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Under Kansas labor law, strippers are employees of the clubs where they work and are entitled to employment-related benefits, the Kansas Supreme Court ruled.
The case stems from a determination by the Kansas Department of Labor after an exotic dancer at Topeka, Kan.-based Club Orleans filed an unemployment claim in 2005. The department decided that under state law the club's dancers were employees. Two lower courts upheld the determination.
At the forefront of the case is whether employers can classify workers as independent contractors rather than employees, industry experts say.
While the Kansas Supreme Court's ruling was limited to unemployment insurance benefits, the decision may be “persuasive” for other workers that are classified as independent contractors who are seeking employee status for employment benefits such as workers compensation, disability benefits and other federal protections, said James C. Spencer, member at Hinkle Law Firm L.L.C., in Wichita, Kan.
In the case, Milano's Inc. v. Kansas Department of Labor Contributors Unit, John Samples, president of Milano's and owner of Club Orleans, appealed the Kansas Department of Labor's determination that the dancers are employees for purposes of unemployment insurance, according to court documents.
Mr. Samples argued that the dancers weren't his employees, rather independent entertainment contractors, because they were not paid a wage but directly paid by the individual patrons of the club in the form of tips, according to court documents.
The state's high court in Topeka last week upheld the decisions of the labor department and two lower courts, ruling that Club Orleans management had control over the dancer's activities that requires them to be classified as employees.
Such activities include minimum tip policies, dancers are required to accept drinks from customers, and Milano's provided some supplies to the dancers, among others, according to court papers.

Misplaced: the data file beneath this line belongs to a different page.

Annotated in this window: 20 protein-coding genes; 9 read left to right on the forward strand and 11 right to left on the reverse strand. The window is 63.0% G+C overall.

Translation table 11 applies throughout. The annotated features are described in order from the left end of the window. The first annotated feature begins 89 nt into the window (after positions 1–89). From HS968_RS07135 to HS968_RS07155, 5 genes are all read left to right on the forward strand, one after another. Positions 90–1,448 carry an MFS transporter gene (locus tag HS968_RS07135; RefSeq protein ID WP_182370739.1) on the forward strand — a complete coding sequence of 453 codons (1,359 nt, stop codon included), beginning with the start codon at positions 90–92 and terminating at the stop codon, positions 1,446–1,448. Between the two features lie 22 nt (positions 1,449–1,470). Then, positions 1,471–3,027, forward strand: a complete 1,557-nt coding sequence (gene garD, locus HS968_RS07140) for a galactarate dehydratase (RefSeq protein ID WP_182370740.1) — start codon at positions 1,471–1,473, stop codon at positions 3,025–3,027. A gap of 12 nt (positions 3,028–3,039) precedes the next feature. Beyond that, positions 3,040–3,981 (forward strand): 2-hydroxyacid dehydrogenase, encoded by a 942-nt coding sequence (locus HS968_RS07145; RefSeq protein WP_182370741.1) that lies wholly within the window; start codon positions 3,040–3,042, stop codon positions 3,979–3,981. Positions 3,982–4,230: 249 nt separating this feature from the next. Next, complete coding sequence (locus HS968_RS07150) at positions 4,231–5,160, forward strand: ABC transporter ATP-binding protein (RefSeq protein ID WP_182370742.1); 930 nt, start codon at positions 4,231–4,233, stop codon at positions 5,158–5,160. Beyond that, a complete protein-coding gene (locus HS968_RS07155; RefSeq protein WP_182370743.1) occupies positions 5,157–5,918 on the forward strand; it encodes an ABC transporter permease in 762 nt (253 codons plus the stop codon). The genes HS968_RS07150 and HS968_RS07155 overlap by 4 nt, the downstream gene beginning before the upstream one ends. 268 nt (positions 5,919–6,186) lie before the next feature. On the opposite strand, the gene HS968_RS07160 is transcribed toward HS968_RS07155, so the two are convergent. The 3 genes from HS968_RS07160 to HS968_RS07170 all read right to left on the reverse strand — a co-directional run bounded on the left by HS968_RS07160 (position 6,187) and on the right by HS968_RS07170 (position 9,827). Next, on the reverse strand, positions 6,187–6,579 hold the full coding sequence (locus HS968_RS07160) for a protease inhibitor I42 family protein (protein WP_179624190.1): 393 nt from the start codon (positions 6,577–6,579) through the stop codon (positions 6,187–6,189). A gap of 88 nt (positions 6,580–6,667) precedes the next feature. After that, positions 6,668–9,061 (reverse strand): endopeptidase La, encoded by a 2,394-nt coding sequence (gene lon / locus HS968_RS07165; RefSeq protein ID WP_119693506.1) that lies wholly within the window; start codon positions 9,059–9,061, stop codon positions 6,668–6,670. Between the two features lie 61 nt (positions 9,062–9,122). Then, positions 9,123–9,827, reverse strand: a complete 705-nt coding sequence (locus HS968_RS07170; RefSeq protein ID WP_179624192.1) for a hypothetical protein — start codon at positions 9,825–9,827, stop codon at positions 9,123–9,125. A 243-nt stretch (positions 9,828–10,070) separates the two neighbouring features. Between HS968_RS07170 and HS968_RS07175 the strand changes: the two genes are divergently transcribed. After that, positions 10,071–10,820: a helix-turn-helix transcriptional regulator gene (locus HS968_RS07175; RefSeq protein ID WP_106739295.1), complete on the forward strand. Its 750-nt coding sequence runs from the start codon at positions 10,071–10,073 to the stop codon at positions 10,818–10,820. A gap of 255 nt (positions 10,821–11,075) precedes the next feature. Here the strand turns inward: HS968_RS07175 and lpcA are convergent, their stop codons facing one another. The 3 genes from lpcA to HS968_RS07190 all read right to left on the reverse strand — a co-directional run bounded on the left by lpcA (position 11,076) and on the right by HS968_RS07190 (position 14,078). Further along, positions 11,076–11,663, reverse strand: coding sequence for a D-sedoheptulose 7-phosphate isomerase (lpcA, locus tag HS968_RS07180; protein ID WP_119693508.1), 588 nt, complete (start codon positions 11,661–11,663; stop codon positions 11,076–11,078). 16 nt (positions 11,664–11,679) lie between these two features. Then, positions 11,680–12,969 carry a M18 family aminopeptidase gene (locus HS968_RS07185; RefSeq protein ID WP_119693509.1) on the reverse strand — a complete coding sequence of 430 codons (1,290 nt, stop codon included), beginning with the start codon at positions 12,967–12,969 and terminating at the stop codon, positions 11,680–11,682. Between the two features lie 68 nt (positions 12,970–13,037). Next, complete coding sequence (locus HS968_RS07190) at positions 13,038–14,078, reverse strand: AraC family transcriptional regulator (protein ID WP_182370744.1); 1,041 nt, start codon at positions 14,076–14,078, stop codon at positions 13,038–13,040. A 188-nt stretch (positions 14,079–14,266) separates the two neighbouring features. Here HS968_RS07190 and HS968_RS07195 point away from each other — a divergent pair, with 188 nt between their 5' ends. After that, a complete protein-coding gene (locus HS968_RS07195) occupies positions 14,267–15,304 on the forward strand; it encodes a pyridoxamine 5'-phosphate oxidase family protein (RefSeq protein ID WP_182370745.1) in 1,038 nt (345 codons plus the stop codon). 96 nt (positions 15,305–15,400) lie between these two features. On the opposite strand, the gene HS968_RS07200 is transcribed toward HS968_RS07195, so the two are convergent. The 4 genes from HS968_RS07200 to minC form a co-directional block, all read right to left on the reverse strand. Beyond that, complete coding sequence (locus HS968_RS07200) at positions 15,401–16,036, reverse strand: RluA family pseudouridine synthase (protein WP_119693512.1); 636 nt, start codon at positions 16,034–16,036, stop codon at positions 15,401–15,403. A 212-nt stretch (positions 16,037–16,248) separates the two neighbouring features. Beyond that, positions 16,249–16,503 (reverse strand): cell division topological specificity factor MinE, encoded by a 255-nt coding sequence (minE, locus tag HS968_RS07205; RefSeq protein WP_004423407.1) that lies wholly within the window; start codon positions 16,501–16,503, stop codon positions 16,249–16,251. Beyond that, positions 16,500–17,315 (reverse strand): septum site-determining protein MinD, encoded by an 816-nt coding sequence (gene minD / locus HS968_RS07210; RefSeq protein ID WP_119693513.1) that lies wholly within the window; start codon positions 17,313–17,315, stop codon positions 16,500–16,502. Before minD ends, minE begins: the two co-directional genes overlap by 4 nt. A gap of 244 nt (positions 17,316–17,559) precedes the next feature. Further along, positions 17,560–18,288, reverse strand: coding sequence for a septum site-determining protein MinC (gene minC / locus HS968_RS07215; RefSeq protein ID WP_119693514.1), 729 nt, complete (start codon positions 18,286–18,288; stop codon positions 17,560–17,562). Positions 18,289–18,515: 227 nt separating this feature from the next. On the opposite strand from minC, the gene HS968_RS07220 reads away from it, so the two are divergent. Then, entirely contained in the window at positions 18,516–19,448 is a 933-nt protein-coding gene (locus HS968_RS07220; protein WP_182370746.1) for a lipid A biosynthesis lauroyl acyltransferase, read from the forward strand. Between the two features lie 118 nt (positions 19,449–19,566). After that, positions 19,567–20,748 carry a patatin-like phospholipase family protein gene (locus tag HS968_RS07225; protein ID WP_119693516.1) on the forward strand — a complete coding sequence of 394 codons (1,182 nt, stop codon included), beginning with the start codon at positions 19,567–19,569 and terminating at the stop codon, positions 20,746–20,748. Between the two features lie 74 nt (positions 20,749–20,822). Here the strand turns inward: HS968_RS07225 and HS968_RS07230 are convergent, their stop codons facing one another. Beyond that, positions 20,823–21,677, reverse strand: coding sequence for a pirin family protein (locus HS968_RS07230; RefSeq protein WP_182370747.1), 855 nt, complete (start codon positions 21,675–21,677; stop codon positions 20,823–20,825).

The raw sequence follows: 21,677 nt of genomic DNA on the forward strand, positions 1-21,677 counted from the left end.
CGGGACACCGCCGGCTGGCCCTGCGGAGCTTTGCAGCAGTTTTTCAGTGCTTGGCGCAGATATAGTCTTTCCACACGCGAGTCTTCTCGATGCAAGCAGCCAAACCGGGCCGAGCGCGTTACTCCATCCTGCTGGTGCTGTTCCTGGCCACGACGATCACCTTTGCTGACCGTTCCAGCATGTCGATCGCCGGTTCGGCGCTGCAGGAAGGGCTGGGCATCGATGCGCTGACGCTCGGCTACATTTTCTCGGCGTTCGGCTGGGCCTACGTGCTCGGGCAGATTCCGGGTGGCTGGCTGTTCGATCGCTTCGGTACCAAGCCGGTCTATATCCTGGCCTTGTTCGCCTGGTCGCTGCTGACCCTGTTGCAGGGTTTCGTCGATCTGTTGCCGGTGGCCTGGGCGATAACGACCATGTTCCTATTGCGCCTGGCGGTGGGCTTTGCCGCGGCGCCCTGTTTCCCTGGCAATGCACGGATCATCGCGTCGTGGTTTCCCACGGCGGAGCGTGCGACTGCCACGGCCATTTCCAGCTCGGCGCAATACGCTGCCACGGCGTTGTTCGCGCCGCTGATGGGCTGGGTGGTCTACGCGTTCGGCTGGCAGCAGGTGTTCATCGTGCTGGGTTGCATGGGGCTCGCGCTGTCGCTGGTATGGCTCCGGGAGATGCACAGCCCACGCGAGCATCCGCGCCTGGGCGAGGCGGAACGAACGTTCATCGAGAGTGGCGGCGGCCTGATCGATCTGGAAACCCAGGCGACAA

“Ample substantial competent evidence in the record … demonstrates that Milano's possessed such a right of control over the dancers at Club Orleans,” Supreme Court Justine Carol A. Beier wrote in opinion. “Most telling, the house set various rules, and dancers' violations of those rules were punishable by fines and termination.”
“This case highlights that employers do not have the discretion to decide whether a worker is an independent contractor versus an employee,” Denise Portnoy, an associate at Spencer Fane Britt & Browne L.L.P. in Overland Park, Kan., said in an email.
Such classifications of workers have “consequences beyond eligibility for state unemployment benefits,” she said.
“Based on this decision, Milanos Inc. well may have misclassified its dancers not only for purposes of unemployment insurance, but for purposes of other laws as well,” Ms. Portnoy said.
The ruling also illustrates that federal and state agencies continue to look for cases of worker misclassification, said Hinkle's Mr. Spencer.
“The fact that this court found that they were employees, it would make it pretty likely that if they were trying to show that they were entitled to protections under other statutes, that they'd win,” he said.
The Department of Labor is soliciting comments on a proposed survey to collect information about “employees' experience with worker misclassification,” the department said in a notice published in the Federal Register on Friday.